That Evernote ambassador is just plain wrong, right?

The Apple Pencil is such a cool device. It has certainly “taken off”. I love using it. I always just enjoyed the very act of writing, not to mention doodling, artwork, notes, photography. Also it fosters creativity which encourages “flow”.

I managed to get all the way through my undergrad degree without ever having to type a paper. I begged. My typing was atrocious.

“I have beautiful handwriting!”

“Just so long as I can read it.”

One of my friends has a son in kindergarten. They are teaching him how to keyboard which is fine and dandy but they really need to use the Chromebook focus more as enrichment while the kids learn their printing skills.

It is quite important for them as they are developing both fine and gross motor skills. When they do not get those skills, it impedes their development in other areas like reading, even creativity.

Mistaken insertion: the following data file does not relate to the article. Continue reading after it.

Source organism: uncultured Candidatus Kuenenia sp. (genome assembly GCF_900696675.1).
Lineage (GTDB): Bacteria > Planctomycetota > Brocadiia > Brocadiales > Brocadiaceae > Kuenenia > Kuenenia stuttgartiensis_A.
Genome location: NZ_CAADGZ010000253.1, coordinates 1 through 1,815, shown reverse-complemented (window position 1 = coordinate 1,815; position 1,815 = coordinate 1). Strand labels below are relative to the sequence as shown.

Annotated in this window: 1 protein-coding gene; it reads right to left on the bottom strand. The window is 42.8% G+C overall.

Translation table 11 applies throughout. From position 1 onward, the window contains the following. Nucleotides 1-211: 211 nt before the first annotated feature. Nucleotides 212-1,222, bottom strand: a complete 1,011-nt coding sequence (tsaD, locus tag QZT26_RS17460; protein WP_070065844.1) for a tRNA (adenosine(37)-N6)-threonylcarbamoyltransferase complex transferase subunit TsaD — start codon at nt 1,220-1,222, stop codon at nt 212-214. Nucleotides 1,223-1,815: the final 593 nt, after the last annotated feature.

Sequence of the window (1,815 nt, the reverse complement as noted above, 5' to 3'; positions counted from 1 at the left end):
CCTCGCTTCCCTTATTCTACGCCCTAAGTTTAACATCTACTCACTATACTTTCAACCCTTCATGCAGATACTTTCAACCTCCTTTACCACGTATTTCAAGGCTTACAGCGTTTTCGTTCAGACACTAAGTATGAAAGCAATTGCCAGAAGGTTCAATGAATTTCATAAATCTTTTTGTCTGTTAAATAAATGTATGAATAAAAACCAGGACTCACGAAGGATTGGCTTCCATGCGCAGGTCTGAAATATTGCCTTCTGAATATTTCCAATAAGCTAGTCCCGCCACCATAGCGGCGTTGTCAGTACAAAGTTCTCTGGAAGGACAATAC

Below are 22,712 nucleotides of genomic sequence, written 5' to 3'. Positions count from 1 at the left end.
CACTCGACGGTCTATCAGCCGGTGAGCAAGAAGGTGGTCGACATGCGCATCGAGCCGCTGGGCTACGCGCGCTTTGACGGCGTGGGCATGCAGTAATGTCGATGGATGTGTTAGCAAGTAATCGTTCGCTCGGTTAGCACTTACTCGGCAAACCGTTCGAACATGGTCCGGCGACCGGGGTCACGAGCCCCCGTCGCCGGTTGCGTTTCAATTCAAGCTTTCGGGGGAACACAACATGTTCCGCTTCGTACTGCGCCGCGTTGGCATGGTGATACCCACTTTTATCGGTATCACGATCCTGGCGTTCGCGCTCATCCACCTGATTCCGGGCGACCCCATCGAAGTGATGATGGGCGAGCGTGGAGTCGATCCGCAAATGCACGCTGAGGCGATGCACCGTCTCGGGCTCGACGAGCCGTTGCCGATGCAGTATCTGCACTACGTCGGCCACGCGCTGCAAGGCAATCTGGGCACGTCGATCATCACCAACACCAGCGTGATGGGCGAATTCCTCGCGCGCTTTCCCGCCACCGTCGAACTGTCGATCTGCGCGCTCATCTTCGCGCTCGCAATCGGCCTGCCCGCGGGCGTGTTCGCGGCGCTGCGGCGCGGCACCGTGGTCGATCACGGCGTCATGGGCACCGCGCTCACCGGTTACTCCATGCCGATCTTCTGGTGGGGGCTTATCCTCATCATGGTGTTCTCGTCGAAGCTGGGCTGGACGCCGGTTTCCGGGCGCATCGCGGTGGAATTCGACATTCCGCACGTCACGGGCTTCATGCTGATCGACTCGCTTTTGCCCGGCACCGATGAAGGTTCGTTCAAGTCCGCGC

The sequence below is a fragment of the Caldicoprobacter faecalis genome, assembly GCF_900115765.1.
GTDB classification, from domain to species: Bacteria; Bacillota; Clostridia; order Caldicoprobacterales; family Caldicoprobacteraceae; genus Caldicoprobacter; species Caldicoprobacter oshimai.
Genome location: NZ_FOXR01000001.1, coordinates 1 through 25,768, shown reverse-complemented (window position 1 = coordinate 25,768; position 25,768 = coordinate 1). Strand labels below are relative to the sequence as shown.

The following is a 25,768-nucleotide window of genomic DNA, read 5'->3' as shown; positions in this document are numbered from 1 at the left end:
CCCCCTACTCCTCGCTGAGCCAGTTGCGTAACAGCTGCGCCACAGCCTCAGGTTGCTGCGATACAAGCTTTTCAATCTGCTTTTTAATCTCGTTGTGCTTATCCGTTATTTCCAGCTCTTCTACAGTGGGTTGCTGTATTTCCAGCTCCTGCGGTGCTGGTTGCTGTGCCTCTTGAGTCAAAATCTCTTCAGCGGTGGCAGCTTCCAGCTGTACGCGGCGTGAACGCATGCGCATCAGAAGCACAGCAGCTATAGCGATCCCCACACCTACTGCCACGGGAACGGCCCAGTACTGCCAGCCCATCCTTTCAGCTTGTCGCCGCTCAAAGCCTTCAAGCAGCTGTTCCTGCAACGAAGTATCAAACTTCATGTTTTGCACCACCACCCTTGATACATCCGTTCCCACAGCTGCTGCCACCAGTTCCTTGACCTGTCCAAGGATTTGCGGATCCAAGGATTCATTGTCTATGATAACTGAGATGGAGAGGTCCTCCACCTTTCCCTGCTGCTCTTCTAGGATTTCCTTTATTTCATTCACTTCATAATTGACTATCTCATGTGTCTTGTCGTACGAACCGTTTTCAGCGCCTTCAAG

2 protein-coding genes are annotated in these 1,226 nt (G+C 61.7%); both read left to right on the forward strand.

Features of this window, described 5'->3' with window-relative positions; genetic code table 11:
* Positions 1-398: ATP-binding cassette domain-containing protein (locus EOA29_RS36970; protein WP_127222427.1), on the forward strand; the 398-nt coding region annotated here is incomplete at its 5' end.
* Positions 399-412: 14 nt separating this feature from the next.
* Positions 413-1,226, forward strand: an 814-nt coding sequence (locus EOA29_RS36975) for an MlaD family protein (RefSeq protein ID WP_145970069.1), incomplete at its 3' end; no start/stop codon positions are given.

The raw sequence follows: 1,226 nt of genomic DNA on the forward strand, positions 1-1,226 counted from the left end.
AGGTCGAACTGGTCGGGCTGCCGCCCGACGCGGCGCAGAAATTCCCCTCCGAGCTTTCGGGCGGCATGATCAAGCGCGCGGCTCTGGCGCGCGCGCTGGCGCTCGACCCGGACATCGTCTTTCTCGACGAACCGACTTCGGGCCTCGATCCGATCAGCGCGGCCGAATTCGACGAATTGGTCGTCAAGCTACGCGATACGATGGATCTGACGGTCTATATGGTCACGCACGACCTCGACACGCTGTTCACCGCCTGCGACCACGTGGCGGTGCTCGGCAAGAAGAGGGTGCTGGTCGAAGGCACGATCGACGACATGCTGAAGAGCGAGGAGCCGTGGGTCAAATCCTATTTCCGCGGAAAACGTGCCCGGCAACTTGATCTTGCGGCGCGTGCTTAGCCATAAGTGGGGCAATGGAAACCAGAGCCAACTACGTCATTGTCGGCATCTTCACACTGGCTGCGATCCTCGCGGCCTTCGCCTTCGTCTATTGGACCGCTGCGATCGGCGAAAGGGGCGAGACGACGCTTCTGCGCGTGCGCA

The kids need to be singing, dancing, coloring, painting- all that fun stuff! Instead they are doing phonics for most of the day which can sap the joy out of reading. (Unlike Spanish, English phonics is a mess).

And how could use of the Apple Pencil not improve the memory?

I taught with a number of teachers who wouldn’t let the kids count on their fingers. I still count of my fingers! It helps me concentrate. Sooner or later it dawns on them that 3+4 is always going to equal 7!I Couldn’t figure out why tapping out the numbers was preventing computation. And they are far more likely to get the correct answer. They readily learned it. I could not believe how fast some of them could do their math! I’d even race them!

Yeah. There was some pretty heavy online backlash, although I just discovered that the article is apparently still up - Dear Colleague, Put the Notebook Down

The dripping condescension still boggles my brain.

Yeah, English is a mess because we - quite literally - stole words from a dozen incompatible languages.

From James Nicoll:

The problem with defending the purity of the English language is that English is about as pure as a cribhouse whore. We don’t just borrow words; on occasion, English has pursued other languages down alleyways to beat them unconscious and rifle their pockets for new vocabulary.